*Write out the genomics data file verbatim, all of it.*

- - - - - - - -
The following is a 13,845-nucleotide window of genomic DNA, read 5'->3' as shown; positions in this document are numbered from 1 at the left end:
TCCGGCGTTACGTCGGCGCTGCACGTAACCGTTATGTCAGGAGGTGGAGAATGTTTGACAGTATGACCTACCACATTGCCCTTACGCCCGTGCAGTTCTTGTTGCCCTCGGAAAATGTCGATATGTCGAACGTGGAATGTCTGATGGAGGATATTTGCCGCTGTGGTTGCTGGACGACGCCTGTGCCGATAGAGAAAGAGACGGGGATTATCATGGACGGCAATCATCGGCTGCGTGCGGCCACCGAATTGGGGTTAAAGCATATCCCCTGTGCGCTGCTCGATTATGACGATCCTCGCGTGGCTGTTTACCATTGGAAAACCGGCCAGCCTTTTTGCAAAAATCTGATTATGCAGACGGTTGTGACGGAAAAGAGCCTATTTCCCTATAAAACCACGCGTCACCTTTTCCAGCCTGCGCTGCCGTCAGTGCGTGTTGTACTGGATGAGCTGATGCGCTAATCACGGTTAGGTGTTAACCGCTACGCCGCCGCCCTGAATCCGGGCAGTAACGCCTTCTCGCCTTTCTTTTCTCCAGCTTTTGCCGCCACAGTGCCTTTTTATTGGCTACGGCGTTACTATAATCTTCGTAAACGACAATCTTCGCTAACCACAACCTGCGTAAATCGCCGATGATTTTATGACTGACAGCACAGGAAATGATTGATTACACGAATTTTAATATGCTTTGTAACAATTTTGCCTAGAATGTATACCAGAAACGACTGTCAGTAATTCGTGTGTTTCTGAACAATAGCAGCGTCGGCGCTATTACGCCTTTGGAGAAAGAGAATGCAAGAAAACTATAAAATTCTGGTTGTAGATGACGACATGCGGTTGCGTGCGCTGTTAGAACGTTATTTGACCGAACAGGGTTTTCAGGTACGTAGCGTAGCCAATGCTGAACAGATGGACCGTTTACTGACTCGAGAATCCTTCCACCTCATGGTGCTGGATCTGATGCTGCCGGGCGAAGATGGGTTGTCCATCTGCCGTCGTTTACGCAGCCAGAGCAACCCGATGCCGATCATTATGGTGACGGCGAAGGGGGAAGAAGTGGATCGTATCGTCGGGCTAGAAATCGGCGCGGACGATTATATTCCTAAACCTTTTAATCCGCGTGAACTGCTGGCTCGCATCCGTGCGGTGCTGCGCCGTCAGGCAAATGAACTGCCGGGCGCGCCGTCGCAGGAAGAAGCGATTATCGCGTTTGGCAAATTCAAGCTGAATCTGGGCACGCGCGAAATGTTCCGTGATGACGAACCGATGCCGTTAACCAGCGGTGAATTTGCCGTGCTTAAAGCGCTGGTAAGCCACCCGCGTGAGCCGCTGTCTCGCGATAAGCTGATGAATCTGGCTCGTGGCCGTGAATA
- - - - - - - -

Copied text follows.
The following is a 13,845-nucleotide window of genomic DNA, read 5'->3' as shown; positions in this document are numbered from 1 at the left end:
TCCGGCGTTACGTCGGCGCTGCACGTAACCGTTATGTCAGGAGGTGGAGAATGTTTGACAGTATGACCTACCACATTGCCCTTACGCCCGTGCAGTTCTTGTTGCCCTCGGAAAATGTCGATATGTCGAACGTGGAATGTCTGATGGAGGATATTTGCCGCTGTGGTTGCTGGACGACGCCTGTGCCGATAGAGAAAGAGACGGGGATTATCATGGACGGCAATCATCGGCTGCGTGCGGCCACCGAATTGGGGTTAAAGCATATCCCCTGTGCGCTGCTCGATTATGACGATCCTCGCGTGGCTGTTTACCATTGGAAAACCGGCCAGCCTTTTTGCAAAAATCTGATTATGCAGACGGTTGTGACGGAAAAGAGCCTATTTCCCTATAAAACCACGCGTCACCTTTTCCAGCCTGCGCTGCCGTCAGTGCGTGTTGTACTGGATGAGCTGATGCGCTAATCACGGTTAGGTGTTAACCGCTACGCCGCCGCCCTGAATCCGGGCAGTAACGCCTTCTCGCCTTTCTTTTCTCCAGCTTTTGCCGCCACAGTGCCTTTTTATTGGCTACGGCGTTACTATAATCTTCGTAAACGACAATCTTCGCTAACCACAACCTGCGTAAATCGCCGATGATTTTATGACTGACAGCACAGGAAATGATTGATTACACGAATTTTAATATGCTTTGTAACAATTTTGCCTAGAATGTATACCAGAAACGACTGTCAGTAATTCGTGTGTTTCTGAACAATAGCAGCGTCGGCGCTATTACGCCTTTGGAGAAAGAGAATGCAAGAAAACTATAAAATTCTGGTTGTAGATGACGACATGCGGTTGCGTGCGCTGTTAGAACGTTATTTGACCGAACAGGGTTTTCAGGTACGTAGCGTAGCCAATGCTGAACAGATGGACCGTTTACTGACTCGAGAATCCTTCCACCTCATGGTGCTGGATCTGATGCTGCCGGGCGAAGATGGGTTGTCCATCTGCCGTCGTTTACGCAGCCAGAGCAACCCGATGCCGATCATTATGGTGACGGCGAAGGGGGAAGAAGTGGATCGTATCGTCGGGCTAGAAATCGGCGCGGACGATTATATTCCTAAACCTTTTAATCCGCGTGAACTGCTGGCTCGCATCCGTGCGGTGCTGCGCCGTCAGGCAAATGAACTGCCGGGCGCGCCGTCGCAGGAAGAAGCGATTATCGCGTTTGGCAAATTCAAGCTGAATCTGGGCACGCGCGAAATGTTCCGTGATGACGAACCGATGCCGTTAACCAGCGGTGAATTTGCCGTGCTTAAAGCGCTGGTAAGCCACCCGCGTGAGCCGCTGTCTCGCGATAAGCTGATGAATCTGGCTCGTGGCCGTGAATA